We previously noted that CAAF enlarged the Judge Advocate General of the Navy’s deadline for filing a certificate of review to challenge United States v. Wheeler, 66 M.J. 590 (N-M. Ct. Crim. App. 2008), until 1 July. United States v. Wheeler, __ M.J. ___, No. 08-5007/NA (C.A.A.F. June 23, 2008). (We previously discussed NMCCA’s opinion in Wheeler, which held Military Rule of Evidence 707 unconstitutional as applied, here.)

CAAF’s daily journal for 1 July is online; it doesn’t note the filing of a certificate in Wheeler. Does that indicate that the Judge Advocate General of the Navy declined to certify Wheeler? Can someone with definitive knowledge let us know? (As always, if you don’t want to post below, you can e-mail us at caaflog@caaflog.com.)

3 Responses to “Whither Wheeler?”

  1. Phil Cave says:

    I like the result in Wheeler, let’s hope either it doesn’t get certified, or CAAF agrees with NMCCA.

    I’ve often argued that submitting to a polygraph (without addressing the result) is admissible as a fact helping to support a “consciousness of innocence” argument (and a usually denied consciousness of innocence instruction similar to the consciousness of guilt instruction the prosecution gets).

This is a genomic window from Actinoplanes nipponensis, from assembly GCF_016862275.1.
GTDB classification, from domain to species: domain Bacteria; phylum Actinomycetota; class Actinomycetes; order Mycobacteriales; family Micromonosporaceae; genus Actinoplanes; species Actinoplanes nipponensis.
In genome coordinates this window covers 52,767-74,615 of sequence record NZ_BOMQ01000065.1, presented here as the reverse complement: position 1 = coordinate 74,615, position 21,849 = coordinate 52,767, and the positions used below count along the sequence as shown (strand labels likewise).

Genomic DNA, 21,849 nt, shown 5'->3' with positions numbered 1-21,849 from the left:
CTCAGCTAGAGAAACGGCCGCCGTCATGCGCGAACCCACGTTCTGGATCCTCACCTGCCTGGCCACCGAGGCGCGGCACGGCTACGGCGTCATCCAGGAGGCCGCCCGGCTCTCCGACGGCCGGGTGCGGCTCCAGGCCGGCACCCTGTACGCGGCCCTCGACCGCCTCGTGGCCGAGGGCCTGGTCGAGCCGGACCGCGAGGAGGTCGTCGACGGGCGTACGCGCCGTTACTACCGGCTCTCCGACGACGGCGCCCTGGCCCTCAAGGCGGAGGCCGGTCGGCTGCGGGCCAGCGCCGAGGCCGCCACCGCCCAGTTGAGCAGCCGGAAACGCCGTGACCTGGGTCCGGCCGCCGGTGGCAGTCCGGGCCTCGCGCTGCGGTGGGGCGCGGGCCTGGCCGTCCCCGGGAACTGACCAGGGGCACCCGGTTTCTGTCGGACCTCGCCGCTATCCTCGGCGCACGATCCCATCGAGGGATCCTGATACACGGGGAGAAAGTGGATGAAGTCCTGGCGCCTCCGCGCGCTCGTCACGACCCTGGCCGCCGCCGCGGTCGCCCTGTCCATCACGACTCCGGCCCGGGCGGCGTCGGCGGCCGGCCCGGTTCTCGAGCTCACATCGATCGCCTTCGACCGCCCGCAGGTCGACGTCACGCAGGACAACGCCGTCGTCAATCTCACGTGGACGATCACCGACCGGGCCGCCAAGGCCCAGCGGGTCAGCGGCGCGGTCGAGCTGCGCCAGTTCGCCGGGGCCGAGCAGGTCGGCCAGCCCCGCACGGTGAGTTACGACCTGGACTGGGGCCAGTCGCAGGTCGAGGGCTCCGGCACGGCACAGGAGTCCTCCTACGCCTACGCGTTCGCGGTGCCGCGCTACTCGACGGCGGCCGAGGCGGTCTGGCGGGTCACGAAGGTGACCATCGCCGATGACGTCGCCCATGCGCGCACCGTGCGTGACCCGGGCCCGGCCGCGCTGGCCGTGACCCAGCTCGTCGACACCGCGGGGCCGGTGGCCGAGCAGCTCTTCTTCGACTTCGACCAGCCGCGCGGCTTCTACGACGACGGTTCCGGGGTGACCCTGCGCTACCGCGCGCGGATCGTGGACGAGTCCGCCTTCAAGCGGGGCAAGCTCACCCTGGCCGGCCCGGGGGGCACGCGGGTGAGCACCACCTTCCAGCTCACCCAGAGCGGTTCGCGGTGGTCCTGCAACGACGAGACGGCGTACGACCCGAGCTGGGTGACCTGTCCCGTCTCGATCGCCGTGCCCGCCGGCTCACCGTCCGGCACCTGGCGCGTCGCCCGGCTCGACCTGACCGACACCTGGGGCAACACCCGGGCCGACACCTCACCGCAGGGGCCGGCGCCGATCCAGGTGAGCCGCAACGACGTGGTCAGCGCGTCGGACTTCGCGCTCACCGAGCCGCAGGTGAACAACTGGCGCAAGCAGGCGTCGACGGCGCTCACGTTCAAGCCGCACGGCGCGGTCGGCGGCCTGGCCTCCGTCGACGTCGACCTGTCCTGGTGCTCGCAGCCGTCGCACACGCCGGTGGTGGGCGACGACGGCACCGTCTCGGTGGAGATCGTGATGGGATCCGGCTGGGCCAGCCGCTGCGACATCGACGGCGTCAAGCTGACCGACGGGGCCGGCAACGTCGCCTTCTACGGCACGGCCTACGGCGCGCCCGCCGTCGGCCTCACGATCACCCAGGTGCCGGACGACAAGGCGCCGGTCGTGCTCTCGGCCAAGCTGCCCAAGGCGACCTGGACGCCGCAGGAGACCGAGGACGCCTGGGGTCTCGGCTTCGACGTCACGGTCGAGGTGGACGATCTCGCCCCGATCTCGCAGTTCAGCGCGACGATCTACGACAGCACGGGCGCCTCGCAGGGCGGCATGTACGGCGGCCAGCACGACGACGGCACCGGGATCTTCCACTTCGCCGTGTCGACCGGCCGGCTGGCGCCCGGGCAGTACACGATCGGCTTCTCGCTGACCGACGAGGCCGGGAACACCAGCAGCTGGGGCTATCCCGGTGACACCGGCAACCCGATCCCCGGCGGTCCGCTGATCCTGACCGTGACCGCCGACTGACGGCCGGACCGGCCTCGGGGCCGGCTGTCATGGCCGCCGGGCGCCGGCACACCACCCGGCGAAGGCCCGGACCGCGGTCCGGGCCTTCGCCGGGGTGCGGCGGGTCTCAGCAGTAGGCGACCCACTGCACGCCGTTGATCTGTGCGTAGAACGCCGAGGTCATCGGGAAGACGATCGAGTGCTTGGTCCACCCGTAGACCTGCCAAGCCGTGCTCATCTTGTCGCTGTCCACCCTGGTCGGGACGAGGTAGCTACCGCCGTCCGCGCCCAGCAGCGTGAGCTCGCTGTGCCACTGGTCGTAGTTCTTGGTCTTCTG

What may be inadmissible for one purpose can still be admissible for a different purpose. That comes up in evidence fairly frequently. If nothing else, the principle is regulated in MIL. R. EVID. 703. So it would seem to me there ought to be an alternate basis for admission of the fact of taking — three or four — polygraphs, without reaching the constitutional issue. I realize of course the language in MIL. R. EVID. 707(a), precludes my analysis. But what about 707(b). The statements made during a polygraph are admissible. So how does an accused challenge the accuracy or method of extracting statements used under 707(b) consistent with 707(a).

  2. Anonymous says:

    The government asked for another 15day continuance to decide if they want to certify.

  3. Anonymous says:

    The government should stop asking for enlargements and just file whenever TJAG wants to. CAAF’s rules can’t preclude the JAG from certifying an issue, Congress gave TJAGs that right so 15 days here and there is like asking permission to do something you already have the right to do.